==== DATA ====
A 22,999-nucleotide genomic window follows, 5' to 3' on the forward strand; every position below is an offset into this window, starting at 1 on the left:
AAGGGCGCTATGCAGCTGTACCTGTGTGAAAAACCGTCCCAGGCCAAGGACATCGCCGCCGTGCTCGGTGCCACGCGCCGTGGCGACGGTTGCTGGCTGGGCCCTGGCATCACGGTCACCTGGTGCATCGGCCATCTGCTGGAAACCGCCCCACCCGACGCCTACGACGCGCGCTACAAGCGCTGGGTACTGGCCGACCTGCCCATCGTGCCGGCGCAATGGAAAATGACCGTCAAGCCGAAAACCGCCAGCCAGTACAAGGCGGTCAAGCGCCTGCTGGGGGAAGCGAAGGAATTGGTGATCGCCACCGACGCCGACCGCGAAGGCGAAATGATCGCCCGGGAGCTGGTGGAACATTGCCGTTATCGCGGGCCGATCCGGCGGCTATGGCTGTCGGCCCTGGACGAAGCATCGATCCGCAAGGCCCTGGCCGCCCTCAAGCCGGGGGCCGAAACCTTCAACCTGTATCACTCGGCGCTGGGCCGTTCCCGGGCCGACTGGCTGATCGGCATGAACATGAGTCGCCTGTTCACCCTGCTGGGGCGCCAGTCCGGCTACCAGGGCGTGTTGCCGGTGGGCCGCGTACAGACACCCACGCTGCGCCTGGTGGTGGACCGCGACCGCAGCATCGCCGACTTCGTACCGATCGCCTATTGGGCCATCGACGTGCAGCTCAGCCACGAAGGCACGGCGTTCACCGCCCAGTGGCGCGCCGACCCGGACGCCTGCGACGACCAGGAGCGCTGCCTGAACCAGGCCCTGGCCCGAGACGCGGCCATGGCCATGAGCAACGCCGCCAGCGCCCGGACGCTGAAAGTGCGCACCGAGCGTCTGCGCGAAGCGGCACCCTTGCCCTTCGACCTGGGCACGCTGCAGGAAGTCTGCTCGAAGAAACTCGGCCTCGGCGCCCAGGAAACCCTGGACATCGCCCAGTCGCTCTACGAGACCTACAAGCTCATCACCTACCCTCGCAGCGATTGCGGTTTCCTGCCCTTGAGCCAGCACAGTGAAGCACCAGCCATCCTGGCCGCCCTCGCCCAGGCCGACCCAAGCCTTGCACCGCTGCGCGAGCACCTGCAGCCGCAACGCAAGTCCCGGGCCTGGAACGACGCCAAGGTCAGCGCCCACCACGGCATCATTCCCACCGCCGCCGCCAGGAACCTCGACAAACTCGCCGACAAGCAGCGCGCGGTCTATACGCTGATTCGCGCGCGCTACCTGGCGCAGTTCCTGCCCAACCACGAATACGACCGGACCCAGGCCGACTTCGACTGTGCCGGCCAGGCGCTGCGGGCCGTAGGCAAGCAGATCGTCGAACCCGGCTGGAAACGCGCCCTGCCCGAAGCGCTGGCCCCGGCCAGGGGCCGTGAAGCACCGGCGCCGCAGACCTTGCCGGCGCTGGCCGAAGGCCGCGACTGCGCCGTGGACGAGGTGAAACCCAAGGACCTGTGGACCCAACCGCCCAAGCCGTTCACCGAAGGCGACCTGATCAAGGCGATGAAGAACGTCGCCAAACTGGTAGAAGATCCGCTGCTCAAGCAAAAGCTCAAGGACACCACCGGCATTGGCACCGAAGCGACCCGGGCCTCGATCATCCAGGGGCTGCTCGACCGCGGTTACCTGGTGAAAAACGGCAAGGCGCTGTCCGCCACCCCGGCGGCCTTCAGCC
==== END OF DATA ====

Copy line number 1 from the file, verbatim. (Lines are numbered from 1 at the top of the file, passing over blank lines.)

A 22,999-nucleotide genomic window follows, 5' to 3' on the forward strand; every position below is an offset into this window, starting at 1 on the left: